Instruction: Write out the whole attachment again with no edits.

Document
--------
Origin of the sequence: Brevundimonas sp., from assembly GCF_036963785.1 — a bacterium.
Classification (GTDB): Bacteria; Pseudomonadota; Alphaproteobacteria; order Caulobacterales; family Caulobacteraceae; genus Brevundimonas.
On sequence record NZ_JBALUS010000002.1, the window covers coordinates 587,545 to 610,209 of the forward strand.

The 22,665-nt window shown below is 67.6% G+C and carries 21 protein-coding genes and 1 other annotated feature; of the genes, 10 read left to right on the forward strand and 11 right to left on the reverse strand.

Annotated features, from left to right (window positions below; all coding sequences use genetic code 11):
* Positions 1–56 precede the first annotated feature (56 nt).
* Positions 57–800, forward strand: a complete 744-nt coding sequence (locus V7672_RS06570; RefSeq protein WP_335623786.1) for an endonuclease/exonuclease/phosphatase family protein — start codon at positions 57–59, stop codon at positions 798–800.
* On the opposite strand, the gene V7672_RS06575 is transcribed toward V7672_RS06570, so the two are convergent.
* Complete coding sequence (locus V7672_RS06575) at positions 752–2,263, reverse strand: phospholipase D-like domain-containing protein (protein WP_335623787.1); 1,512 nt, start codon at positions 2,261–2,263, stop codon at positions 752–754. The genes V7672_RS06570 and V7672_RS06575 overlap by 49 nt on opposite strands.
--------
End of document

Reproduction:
Origin of the sequence: Brevundimonas sp., from assembly GCF_036963785.1 — a bacterium.
Classification (GTDB): Bacteria; Pseudomonadota; Alphaproteobacteria; order Caulobacterales; family Caulobacteraceae; genus Brevundimonas.
On sequence record NZ_JBALUS010000002.1, the window covers coordinates 587,545 to 610,209 of the forward strand.

The 22,665-nt window shown below is 67.6% G+C and carries 21 protein-coding genes and 1 other annotated feature; of the genes, 10 read left to right on the forward strand and 11 right to left on the reverse strand.

Annotated features, from left to right (window positions below; all coding sequences use genetic code 11):
* Positions 1–56 precede the first annotated feature (56 nt).
* Positions 57–800, forward strand: a complete 744-nt coding sequence (locus V7672_RS06570; RefSeq protein WP_335623786.1) for an endonuclease/exonuclease/phosphatase family protein — start codon at positions 57–59, stop codon at positions 798–800.
* On the opposite strand, the gene V7672_RS06575 is transcribed toward V7672_RS06570, so the two are convergent.
* Complete coding sequence (locus V7672_RS06575) at positions 752–2,263, reverse strand: phospholipase D-like domain-containing protein (protein WP_335623787.1); 1,512 nt, start codon at positions 2,261–2,263, stop codon at positions 752–754. The genes V7672_RS06570 and V7672_RS06575 overlap by 49 nt on opposite strands.